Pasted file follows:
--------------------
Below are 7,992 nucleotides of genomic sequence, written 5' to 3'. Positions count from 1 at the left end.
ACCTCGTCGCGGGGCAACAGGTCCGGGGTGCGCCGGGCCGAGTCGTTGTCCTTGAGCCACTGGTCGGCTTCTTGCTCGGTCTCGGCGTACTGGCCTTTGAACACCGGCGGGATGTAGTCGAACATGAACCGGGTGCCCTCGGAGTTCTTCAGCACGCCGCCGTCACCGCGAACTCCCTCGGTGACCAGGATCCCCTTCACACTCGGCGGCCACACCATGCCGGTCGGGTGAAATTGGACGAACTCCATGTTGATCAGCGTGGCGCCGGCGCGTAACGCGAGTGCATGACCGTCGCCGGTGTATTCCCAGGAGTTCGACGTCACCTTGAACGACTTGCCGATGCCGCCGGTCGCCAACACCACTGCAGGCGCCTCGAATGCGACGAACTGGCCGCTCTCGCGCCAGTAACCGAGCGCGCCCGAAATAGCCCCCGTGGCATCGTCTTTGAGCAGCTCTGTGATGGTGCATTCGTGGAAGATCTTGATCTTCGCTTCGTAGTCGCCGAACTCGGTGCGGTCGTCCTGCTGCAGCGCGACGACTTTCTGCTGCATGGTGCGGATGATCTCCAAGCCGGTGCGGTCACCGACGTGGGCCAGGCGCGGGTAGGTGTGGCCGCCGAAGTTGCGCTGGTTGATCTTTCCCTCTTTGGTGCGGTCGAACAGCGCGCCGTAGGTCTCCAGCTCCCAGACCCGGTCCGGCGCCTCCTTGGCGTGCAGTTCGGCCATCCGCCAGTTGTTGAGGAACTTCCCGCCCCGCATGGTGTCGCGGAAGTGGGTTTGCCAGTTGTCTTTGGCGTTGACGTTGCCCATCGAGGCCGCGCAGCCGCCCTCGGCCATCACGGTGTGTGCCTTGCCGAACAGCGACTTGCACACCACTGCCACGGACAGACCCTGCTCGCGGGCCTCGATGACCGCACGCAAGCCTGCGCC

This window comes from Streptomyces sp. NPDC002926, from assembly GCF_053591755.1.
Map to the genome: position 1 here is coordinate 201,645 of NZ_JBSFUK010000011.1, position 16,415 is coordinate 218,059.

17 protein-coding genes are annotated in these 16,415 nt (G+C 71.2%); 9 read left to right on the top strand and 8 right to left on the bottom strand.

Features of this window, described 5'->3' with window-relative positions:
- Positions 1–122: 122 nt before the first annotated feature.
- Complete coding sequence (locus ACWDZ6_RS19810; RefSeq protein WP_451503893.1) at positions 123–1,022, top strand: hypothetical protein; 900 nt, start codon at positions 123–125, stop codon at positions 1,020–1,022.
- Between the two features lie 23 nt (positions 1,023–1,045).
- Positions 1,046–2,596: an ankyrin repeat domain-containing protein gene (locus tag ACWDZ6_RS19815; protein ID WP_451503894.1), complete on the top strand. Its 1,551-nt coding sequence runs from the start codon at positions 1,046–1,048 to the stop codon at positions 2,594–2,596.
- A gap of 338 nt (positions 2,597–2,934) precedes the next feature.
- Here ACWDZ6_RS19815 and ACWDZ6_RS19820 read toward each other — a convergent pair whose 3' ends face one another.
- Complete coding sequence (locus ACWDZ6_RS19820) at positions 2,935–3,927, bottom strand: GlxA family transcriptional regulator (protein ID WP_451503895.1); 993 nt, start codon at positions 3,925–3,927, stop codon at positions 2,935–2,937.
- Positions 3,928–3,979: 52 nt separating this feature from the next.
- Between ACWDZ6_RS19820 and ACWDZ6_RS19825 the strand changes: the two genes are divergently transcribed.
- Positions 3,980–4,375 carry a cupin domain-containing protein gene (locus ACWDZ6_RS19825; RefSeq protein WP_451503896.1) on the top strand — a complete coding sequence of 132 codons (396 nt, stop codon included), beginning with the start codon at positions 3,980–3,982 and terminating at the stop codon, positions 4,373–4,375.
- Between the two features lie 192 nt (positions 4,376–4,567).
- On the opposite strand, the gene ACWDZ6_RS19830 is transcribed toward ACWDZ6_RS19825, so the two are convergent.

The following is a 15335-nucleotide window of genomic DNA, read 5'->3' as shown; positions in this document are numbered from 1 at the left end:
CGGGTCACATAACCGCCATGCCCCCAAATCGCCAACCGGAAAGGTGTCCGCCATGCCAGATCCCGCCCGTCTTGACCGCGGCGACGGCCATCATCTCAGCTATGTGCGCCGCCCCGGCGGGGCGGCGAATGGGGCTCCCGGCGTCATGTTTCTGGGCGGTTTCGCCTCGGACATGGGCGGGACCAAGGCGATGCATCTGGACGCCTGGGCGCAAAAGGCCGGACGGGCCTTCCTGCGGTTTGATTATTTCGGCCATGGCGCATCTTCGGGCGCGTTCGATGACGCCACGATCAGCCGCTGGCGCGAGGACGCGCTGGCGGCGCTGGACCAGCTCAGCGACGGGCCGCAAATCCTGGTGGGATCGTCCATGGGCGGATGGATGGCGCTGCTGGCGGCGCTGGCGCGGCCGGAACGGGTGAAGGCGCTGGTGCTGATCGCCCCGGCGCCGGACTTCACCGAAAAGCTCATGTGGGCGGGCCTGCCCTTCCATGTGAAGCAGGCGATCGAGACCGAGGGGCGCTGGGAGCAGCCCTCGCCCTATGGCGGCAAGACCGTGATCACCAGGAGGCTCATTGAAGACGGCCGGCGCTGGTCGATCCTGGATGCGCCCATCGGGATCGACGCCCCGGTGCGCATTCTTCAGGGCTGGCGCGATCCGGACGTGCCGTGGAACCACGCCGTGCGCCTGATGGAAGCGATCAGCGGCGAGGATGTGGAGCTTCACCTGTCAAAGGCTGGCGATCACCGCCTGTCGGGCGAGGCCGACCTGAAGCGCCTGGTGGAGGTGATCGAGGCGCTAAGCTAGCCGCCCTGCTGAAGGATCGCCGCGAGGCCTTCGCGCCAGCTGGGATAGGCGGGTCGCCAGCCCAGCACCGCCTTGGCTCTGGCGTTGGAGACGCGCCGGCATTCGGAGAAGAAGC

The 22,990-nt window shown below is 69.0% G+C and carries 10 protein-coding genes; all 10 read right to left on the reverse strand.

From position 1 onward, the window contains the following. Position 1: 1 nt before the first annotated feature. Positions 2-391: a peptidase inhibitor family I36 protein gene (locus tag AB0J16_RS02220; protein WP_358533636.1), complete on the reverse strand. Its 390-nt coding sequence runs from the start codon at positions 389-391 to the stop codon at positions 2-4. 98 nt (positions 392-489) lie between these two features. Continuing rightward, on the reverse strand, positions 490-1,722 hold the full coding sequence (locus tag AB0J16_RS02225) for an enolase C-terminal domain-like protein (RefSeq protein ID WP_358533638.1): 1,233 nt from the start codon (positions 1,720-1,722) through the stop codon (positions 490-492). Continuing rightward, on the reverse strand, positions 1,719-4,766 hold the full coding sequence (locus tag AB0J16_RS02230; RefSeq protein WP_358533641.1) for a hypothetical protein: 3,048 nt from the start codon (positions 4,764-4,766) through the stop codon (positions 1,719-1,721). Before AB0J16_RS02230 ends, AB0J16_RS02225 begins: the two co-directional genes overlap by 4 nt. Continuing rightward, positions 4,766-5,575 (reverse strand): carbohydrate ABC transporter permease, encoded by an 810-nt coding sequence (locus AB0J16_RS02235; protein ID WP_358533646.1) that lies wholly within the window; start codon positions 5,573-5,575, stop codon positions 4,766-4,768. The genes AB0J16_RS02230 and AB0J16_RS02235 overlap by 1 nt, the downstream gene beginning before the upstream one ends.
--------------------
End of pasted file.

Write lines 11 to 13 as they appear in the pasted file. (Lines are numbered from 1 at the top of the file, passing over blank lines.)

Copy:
- A gap of 338 nt (positions 2,597–2,934) precedes the next feature.
- Here ACWDZ6_RS19815 and ACWDZ6_RS19820 read toward each other — a convergent pair whose 3' ends face one another.
- Complete coding sequence (locus ACWDZ6_RS19820) at positions 2,935–3,927, bottom strand: GlxA family transcriptional regulator (protein ID WP_451503895.1); 993 nt, start codon at positions 3,925–3,927, stop codon at positions 2,935–2,937.